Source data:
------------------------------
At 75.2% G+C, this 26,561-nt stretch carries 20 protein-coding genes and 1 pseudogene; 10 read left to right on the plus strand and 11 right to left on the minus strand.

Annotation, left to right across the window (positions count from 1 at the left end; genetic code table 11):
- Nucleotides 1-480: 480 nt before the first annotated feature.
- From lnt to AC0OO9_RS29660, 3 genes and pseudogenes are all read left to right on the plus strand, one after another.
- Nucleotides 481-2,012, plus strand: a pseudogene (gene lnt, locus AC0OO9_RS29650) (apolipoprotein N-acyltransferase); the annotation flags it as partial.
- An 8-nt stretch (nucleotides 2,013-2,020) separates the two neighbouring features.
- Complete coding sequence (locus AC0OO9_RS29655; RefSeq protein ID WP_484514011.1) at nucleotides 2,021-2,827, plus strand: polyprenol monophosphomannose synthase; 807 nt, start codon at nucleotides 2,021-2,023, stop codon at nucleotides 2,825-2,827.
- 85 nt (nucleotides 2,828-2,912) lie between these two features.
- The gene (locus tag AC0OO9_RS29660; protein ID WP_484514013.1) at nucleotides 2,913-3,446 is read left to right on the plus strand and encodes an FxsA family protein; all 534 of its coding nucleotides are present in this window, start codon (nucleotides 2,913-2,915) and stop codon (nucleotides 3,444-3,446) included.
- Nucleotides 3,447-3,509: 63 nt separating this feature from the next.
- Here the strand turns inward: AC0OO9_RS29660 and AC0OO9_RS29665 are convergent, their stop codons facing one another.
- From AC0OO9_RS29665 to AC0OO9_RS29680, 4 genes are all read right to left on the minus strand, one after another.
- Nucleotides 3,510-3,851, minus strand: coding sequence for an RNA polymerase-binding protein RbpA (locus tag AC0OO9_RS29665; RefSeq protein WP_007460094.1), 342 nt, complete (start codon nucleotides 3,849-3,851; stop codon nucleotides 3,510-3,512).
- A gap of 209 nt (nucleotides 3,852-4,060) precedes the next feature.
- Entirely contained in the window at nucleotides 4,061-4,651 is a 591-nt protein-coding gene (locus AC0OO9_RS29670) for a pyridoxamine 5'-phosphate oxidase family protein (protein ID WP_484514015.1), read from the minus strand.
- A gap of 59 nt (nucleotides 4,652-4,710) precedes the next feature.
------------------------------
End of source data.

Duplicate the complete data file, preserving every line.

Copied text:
At 75.2% G+C, this 26,561-nt stretch carries 20 protein-coding genes and 1 pseudogene; 10 read left to right on the plus strand and 11 right to left on the minus strand.

Annotation, left to right across the window (positions count from 1 at the left end; genetic code table 11):
- Nucleotides 1-480: 480 nt before the first annotated feature.
- From lnt to AC0OO9_RS29660, 3 genes and pseudogenes are all read left to right on the plus strand, one after another.
- Nucleotides 481-2,012, plus strand: a pseudogene (gene lnt, locus AC0OO9_RS29650) (apolipoprotein N-acyltransferase); the annotation flags it as partial.
- An 8-nt stretch (nucleotides 2,013-2,020) separates the two neighbouring features.
- Complete coding sequence (locus AC0OO9_RS29655; RefSeq protein ID WP_484514011.1) at nucleotides 2,021-2,827, plus strand: polyprenol monophosphomannose synthase; 807 nt, start codon at nucleotides 2,021-2,023, stop codon at nucleotides 2,825-2,827.
- 85 nt (nucleotides 2,828-2,912) lie between these two features.
- The gene (locus tag AC0OO9_RS29660; protein ID WP_484514013.1) at nucleotides 2,913-3,446 is read left to right on the plus strand and encodes an FxsA family protein; all 534 of its coding nucleotides are present in this window, start codon (nucleotides 2,913-2,915) and stop codon (nucleotides 3,444-3,446) included.
- Nucleotides 3,447-3,509: 63 nt separating this feature from the next.
- Here the strand turns inward: AC0OO9_RS29660 and AC0OO9_RS29665 are convergent, their stop codons facing one another.
- From AC0OO9_RS29665 to AC0OO9_RS29680, 4 genes are all read right to left on the minus strand, one after another.
- Nucleotides 3,510-3,851, minus strand: coding sequence for an RNA polymerase-binding protein RbpA (locus tag AC0OO9_RS29665; RefSeq protein WP_007460094.1), 342 nt, complete (start codon nucleotides 3,849-3,851; stop codon nucleotides 3,510-3,512).
- A gap of 209 nt (nucleotides 3,852-4,060) precedes the next feature.
- Entirely contained in the window at nucleotides 4,061-4,651 is a 591-nt protein-coding gene (locus AC0OO9_RS29670) for a pyridoxamine 5'-phosphate oxidase family protein (protein ID WP_484514015.1), read from the minus strand.
- A gap of 59 nt (nucleotides 4,652-4,710) precedes the next feature.